Prep 45 mins Cook 5 mins Eat 50 mins
I felt like a proud mother watching everyone cranking and rolling out beautiful
ribbons of pasta dough at our Pasta Cooking Class on June 9.
It was a first for just about everyone in the class and our 11-year old Sous Chef, Hannah seemed to have mastered making pasta in no time at all. Starting with just flour, eggs and salt, you just can’t imagine that eventually you will end up with beautiful ribbons of pasta that you can spin around your fork.
We made four different pasta dishes. It was difficult to choose a favorite. TheSwiss Chard and Ricotta Ravioli has been a favorite of mine for a long time,
when I found it in Marcella Hazen’s book, Essentials of Classic Italian Cooking. It certainly has great presentation value and looks difficult to make, but once you get a rhythm going, it comes together quite easily.
Diane and Susan made up a browned butter and sage sauce, which makes this dish! Add a little parmeasan and Voila!
The Carbonara con Bresaola made by Nancy, Ashley and Marie has a creamy sauce made of whole milk and eggs. The thinly sliced bresaola, which is very lean, adds so much flavor. I had never used bresaola before. It is very much like a lean, dark colored prosciutto. I bought it at Bristol Farms and the lady behind the counter suggested slicing it thin (1/8”) or it would be chewy, even though the recipe from the March/April issue of La Cucina Italiana used ¼” thick chunks. I followed her advice and it worked out very well.
The picture perfect fettucine made this dish out of this world!!
Gerry, Olivia and LaTanya had the challenging task of making the delicate angel hair
pasta, as it is difficult to keep the tiny strands from sticking together, but they managed it quite well. The Genovese Pesto on Angel Hair was truly angelic and full of that robust flavor of basil and pine nuts.
They also assembled this beautiful Caprese Salad.
Avery and Chris worked on the Sun-Dried Tomato Pesto Pasta. They are proclaimed cooking novices, but you wouldn’t know it watching them channel the pasta dough through the Cuisinart pasta machine, extruding small pieces of perfect macaroni.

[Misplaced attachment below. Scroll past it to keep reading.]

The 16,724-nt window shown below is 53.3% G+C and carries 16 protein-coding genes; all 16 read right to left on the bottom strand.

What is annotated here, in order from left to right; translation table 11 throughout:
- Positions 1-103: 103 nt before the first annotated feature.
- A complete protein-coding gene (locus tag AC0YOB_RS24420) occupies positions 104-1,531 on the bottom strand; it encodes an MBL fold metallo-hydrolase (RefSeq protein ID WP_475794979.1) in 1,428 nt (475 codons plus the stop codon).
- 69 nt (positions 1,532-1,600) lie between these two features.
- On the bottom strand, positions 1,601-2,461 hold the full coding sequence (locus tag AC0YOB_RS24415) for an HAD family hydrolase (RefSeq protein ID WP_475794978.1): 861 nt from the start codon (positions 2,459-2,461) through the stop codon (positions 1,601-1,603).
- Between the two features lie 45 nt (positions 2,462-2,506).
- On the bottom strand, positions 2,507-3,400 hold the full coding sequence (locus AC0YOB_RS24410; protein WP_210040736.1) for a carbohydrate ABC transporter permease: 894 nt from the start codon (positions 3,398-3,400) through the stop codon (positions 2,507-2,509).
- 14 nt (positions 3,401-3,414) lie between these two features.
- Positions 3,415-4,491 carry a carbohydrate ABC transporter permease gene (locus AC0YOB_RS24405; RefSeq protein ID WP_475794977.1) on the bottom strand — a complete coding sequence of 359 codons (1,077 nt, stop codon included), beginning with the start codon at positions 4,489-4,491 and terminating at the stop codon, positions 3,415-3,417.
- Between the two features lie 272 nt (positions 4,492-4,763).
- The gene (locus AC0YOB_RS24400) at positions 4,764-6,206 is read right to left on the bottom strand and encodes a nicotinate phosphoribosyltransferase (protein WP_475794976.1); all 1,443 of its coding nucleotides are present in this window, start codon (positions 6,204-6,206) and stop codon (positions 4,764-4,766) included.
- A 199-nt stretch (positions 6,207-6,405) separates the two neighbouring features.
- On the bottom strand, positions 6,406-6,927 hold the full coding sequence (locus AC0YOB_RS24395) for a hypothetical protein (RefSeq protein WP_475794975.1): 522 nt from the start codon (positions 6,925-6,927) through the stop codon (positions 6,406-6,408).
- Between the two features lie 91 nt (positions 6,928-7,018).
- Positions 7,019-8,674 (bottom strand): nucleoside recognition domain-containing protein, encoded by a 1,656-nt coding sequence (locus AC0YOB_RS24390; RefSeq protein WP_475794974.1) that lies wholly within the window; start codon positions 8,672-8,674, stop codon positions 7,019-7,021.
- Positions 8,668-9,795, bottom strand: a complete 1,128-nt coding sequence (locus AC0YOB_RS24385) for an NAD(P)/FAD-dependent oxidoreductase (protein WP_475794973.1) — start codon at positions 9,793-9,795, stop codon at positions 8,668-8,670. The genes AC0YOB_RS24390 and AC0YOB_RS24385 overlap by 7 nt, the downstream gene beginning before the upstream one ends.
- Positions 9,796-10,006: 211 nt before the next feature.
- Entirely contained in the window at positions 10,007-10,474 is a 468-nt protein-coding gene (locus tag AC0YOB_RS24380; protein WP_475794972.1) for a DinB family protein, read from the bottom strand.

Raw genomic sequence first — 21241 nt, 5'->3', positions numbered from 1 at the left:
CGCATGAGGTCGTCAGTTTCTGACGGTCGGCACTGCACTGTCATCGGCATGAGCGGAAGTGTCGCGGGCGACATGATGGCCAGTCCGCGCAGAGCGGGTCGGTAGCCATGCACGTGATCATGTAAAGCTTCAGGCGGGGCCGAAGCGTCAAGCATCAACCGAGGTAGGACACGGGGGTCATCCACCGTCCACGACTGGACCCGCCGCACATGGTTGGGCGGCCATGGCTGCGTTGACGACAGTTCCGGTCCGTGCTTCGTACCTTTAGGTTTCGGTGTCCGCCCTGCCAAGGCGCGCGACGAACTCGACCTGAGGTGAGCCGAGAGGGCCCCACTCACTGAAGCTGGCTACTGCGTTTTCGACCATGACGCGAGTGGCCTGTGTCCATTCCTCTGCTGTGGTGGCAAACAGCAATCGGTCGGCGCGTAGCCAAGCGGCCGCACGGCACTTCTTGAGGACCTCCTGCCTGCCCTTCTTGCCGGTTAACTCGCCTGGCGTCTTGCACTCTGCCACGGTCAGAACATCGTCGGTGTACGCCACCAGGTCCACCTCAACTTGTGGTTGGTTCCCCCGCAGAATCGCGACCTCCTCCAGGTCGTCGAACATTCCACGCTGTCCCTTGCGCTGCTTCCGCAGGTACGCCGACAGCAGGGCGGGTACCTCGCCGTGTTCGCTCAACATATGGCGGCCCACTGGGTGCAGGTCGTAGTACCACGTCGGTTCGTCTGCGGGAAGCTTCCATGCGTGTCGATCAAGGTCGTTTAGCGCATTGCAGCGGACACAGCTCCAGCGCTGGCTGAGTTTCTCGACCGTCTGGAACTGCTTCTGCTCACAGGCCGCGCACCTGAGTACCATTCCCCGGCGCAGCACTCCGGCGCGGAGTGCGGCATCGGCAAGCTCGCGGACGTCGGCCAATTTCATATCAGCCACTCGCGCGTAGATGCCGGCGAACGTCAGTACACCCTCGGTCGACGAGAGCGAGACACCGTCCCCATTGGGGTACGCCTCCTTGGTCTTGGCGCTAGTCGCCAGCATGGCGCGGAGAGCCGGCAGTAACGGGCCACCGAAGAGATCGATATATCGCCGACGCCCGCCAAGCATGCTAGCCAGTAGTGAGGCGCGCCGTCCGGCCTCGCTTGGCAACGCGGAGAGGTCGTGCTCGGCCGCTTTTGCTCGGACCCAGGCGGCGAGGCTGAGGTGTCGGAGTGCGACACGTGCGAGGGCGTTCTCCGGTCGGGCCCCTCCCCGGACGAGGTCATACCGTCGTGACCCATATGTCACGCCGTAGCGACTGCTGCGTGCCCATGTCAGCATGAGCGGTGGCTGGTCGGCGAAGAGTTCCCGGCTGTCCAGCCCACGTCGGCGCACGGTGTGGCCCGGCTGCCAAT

Avery worked on the pasta, while Chris sautéed up the swiss chard, and mixed together the sauce of pureed sun-dried tomatoes, kalamata olives and cherry tomatoes.
The team of Natalie and Chris treated us to a creamy and powerful Tiramisu from La Cucina Italiana that would knock your socks off. We used heavy duty mascarpone cheese for this dish, not the whimpy ricotta cheese I normally use to lighten it up.
I miscalculated just how much one can eat, when your plate is mainly carbs and cheese! The answer – not very much without stuffing oneself. After eating some of the leftovers the next day, I had to swear off pasta for two weeks, cuz I was starting to feel like the Pillsbury dough boy!!! Now I’m ready to imbibe again…bring it on!
Swiss Chard and Ricotta Ravioli
Inspired by Marcella Hazen and her book, Essentials of Classic Italian Cooking
1 Pasta Dough recipe made with 1/4 semolina flour (below)
2 pounds Swiss chard, destalked and chopped
1/4 cup chopped onion
1 cup ricotta cheese
2 Tbs olive oil
1 egg yolk
2/3 cup parmesan cheese
1/8 tsp nutmeg
1/4 cup butter
10 sage leaves
2 Tbs freshly grated Parmesan cheese
1. Destalk the swiss chard, wash and chop the leaves. Save the large white stalks for another use. Place swiss chard leaves in a pot and add a pinch of salt. Cook over medium heat until leaves are tender, about 10 minutes. Drain any liquid from the chard.
2. While swiss chard is cooking, cook onion and olive oil in a skillet until translucent. Add cooked chard to skillet and cook 2-3 minutes or until liquid evaporates.
3. Combine swiss chard mixture, ricotta, egg yolk, parmesan and nutmeg in a bowl.
4. Place rolled out pasta dough onto counter. Fold and cut in half on short side, so you have two equally sized pieces of dough. Brush with water and place a teaspoonful of swiss chard mixture onto pasta dough two across, leaving two inches of space between the mounds. Place remaining half of dough on top of it and beginning at center, squeeze out any air, as you seal the mounds into ravioli shapes. Cut with zigzag cutter into squares. Flour each ravioli and place on parchment or wax paper, so they won’t stick together. Raviolis can be frozen for later use if you wish.
5. When sauce is ready, add raviolis to boiling water. Cook only a minute until they float to the top. Lift out with skimmer and drain.
1. Chop sage leaves coarsely. Set aside
2. Place butter into skillet and turn heat to medium. Watch it melt and then begin to brown. As soon as it begins to brown, add chopped sage. It will sizzle. Remove from heat and when ready, drizzle over raviolis. Then grate parmesan cheese over the top. Yum!
Basic Egg Pasta
- 3 cups flour
- 1 tsp salt
- 2 tsp olive oil
- 4 large eggs
- Water, only if needed
Place all ingredients in bowl of food processor. Do pinch test. Take a few granules between your thumb and forefinger and pinch them flat. They should hold together, with no separate grains visible, and the mix shouldn’t feel wet. If it’s too wet, add flour – a tablespoon at a time, process for 20 seconds and pinch again. If it’s too dry, add water – no more than a teaspoon at a time. Dump contents of the Cuisinart bowl onto a sheet of plastic wrap. Bring together the sides to form a disc of dough. Let sit until you are ready to roll the dough out. It can be refrigerated for a day or two or put in the freezer until you are ready to use.
Follow pasta maker directions for rolling out dough.